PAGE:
Defense Industrial Base: Lawmakers Reinventing the Wheel

By Sandra I. Erwin

The House Armed Services Committee today once again summoned analysts and industry representatives to articulate why the “defense industrial base is a national security imperative.”
The underlying theme: Impending doom awaits America’s arms manufacturers as military spending declines.
Many HASC members — Congress’ most hawkish lawmakers — worry that coming budget cuts will undermine the nation’s ability to build next-generation weapon systems if key contractors go out of business as weapons programs begin to dry up.
Some analysts like Barry Watts, senior fellow at the Center for Strategic and Budgetary Assessments, have argued that the answer is a Defense Department industrial policy that makes targeted investments in critical areas of the defense sector, such as tactical aviation, nuclear submarines and spy satellites.
Watts, who recently published a study on the subject, calls out the Pentagon for seeing the industrial landscape through rose-colored glasses. Defense Department leaders treat the industry like a free market, while in reality it is not. The defense industry is a highly regulated sector of the U.S. economy in which the government is both the sole customer and the regulator, Watts says.
The HASC hearing rehashed the same old industrial policy issues that resurface after every post-war builddown. But the Pentagon has shown little appetite for picking winners and losers, and has been more comfortable with a laissez-faire approach.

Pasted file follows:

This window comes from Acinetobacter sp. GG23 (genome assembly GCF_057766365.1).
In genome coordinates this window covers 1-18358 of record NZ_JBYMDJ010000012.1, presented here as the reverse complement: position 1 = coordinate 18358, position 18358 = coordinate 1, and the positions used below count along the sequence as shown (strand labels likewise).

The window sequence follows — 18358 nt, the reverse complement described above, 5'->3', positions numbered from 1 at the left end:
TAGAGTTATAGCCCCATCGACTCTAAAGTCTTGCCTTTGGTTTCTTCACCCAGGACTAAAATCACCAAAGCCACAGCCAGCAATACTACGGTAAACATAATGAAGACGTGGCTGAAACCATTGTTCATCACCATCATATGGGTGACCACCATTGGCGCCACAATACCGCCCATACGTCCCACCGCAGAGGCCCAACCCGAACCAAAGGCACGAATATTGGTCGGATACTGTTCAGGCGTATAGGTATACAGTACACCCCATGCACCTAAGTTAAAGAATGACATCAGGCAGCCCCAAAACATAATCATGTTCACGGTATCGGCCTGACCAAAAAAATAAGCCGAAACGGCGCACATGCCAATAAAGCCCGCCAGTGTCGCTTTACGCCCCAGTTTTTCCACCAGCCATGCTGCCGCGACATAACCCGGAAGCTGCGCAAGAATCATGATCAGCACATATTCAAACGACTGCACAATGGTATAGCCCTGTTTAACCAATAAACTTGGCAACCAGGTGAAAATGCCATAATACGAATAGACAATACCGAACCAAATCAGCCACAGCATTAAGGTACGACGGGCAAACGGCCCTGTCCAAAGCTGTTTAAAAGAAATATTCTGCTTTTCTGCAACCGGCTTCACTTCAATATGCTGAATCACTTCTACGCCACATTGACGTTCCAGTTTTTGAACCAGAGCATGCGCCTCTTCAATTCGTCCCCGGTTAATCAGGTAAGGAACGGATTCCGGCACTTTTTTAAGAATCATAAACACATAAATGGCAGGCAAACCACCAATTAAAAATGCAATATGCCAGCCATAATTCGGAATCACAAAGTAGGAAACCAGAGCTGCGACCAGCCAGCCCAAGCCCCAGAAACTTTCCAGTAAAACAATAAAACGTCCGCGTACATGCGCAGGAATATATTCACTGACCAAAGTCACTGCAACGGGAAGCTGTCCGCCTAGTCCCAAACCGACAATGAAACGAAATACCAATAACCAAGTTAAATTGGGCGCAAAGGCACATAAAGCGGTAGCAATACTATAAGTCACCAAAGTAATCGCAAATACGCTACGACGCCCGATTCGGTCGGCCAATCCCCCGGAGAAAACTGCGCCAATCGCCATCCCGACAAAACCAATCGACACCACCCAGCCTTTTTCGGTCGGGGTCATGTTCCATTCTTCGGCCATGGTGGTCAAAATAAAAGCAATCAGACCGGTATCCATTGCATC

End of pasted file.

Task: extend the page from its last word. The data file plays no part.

The question of whether the government should actively “manage” the private sector is a tricky tightrope for some GOP members of the HASC, who want to boost defense programs but do not want to necessarily endorse industrial policies that smack of Stalin’s five-year plans.
The answer is simple, says Fred Downey, vice president of national security of the Aerospace Industries Association. Defense suppliers fundamentally need “programs.”
Downey’s message: Without programs, industry will wither on the vine. Once Wall Street picks up signals that military procurement spending might go off a cliff, investors will take their money elsewhere, he says.
Defense is a “one-buyer market, and the buyer also is the regulator,” he says. “It is not a free market.”
In the face of a defense downturn, the industry needs a predictable forecast, Downey says. The demand is unstable, he adds. “Necessary programs in one administration or military regime become ‘nice to have’ in another. … The Pentagon has a distorted image of a free market model.”
If weapons programs vanish, technology in the future may not be available, he says.
“The industrial base should be a part of any strategic planning,” says Downey. “Seldom has it been considered in the past. … The dialogue has to go beyond theoretical concepts. You have to define what operational problems you have to solve today and tomorrow.”
Pierre Chao, a highly regarded defense industry expert and managing partner of Renaissance Strategic Advisors, points out to lawmakers that broad industrial policy cannot possibly be applied to the entire universe of defense suppliers. One-size-fits-all industrial planning would not work for the Defense Department, he says. The Pentagon in fact “makes up” an industrial base strategy every time it makes an acquisition decision.
Sometimes, however, those decisions might be questionable. “In the absence of a strategy, we focus on very strange things,” says Chao. The Pentagon has a “very specific industrial base strategy for black berets, [but not] one for semiconductors.”

Topics: Defense Department, DOD Policy

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